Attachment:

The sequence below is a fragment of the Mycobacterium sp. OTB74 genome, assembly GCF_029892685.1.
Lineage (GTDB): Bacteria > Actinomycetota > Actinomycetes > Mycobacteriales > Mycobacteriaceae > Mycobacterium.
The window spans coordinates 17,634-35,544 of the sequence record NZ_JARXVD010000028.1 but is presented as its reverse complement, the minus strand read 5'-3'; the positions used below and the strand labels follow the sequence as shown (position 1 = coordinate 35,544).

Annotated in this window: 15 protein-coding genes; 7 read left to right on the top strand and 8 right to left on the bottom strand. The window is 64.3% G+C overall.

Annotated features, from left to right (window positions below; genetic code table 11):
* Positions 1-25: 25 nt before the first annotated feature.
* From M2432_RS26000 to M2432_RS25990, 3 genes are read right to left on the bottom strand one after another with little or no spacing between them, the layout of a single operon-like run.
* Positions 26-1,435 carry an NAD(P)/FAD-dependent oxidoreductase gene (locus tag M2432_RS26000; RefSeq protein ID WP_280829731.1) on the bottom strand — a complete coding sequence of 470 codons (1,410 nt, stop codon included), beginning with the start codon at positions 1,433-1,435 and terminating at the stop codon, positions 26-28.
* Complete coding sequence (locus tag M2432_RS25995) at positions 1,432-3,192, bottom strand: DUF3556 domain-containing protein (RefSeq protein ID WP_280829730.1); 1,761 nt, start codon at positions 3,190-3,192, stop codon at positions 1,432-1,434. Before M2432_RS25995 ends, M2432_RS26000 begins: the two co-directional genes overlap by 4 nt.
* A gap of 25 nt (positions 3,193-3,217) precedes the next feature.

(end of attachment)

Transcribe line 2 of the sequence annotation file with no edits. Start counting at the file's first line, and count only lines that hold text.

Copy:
Lineage (GTDB): Bacteria > Actinomycetota > Actinomycetes > Mycobacteriales > Mycobacteriaceae > Mycobacterium.